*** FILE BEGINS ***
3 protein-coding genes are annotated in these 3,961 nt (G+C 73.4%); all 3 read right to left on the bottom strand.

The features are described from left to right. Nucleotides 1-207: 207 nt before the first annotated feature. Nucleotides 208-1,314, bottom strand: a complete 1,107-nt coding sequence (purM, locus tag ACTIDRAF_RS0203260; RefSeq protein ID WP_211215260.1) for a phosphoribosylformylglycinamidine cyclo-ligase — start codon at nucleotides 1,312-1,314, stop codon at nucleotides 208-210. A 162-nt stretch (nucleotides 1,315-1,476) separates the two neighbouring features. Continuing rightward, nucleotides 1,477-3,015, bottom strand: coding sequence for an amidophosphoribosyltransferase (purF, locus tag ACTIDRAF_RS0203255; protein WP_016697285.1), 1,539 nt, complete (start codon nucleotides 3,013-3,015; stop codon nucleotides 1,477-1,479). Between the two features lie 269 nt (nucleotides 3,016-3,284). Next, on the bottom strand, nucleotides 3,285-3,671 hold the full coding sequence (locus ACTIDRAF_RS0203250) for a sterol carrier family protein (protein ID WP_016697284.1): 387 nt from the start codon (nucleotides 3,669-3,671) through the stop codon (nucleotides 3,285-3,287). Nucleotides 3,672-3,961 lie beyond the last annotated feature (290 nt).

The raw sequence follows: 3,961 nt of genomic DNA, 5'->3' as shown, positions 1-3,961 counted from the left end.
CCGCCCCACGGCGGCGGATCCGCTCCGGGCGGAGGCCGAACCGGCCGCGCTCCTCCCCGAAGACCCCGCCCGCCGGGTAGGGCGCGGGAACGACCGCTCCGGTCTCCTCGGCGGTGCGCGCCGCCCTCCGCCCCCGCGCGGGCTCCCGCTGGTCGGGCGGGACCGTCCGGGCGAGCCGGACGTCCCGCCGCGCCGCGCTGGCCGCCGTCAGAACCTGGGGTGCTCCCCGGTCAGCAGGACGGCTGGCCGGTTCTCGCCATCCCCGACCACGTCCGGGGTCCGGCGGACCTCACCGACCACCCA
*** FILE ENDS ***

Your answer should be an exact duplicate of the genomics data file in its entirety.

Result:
3 protein-coding genes are annotated in these 3,961 nt (G+C 73.4%); all 3 read right to left on the bottom strand.

The features are described from left to right. Nucleotides 1-207: 207 nt before the first annotated feature. Nucleotides 208-1,314, bottom strand: a complete 1,107-nt coding sequence (purM, locus tag ACTIDRAF_RS0203260; RefSeq protein ID WP_211215260.1) for a phosphoribosylformylglycinamidine cyclo-ligase — start codon at nucleotides 1,312-1,314, stop codon at nucleotides 208-210. A 162-nt stretch (nucleotides 1,315-1,476) separates the two neighbouring features. Continuing rightward, nucleotides 1,477-3,015, bottom strand: coding sequence for an amidophosphoribosyltransferase (purF, locus tag ACTIDRAF_RS0203255; protein WP_016697285.1), 1,539 nt, complete (start codon nucleotides 3,013-3,015; stop codon nucleotides 1,477-1,479). Between the two features lie 269 nt (nucleotides 3,016-3,284). Next, on the bottom strand, nucleotides 3,285-3,671 hold the full coding sequence (locus ACTIDRAF_RS0203250) for a sterol carrier family protein (protein ID WP_016697284.1): 387 nt from the start codon (nucleotides 3,669-3,671) through the stop codon (nucleotides 3,285-3,287). Nucleotides 3,672-3,961 lie beyond the last annotated feature (290 nt).

The raw sequence follows: 3,961 nt of genomic DNA, 5'->3' as shown, positions 1-3,961 counted from the left end.
CCGCCCCACGGCGGCGGATCCGCTCCGGGCGGAGGCCGAACCGGCCGCGCTCCTCCCCGAAGACCCCGCCCGCCGGGTAGGGCGCGGGAACGACCGCTCCGGTCTCCTCGGCGGTGCGCGCCGCCCTCCGCCCCCGCGCGGGCTCCCGCTGGTCGGGCGGGACCGTCCGGGCGAGCCGGACGTCCCGCCGCGCCGCGCTGGCCGCCGTCAGAACCTGGGGTGCTCCCCGGTCAGCAGGACGGCTGGCCGGTTCTCGCCATCCCCGACCACGTCCGGGGTCCGGCGGACCTCACCGACCACCCA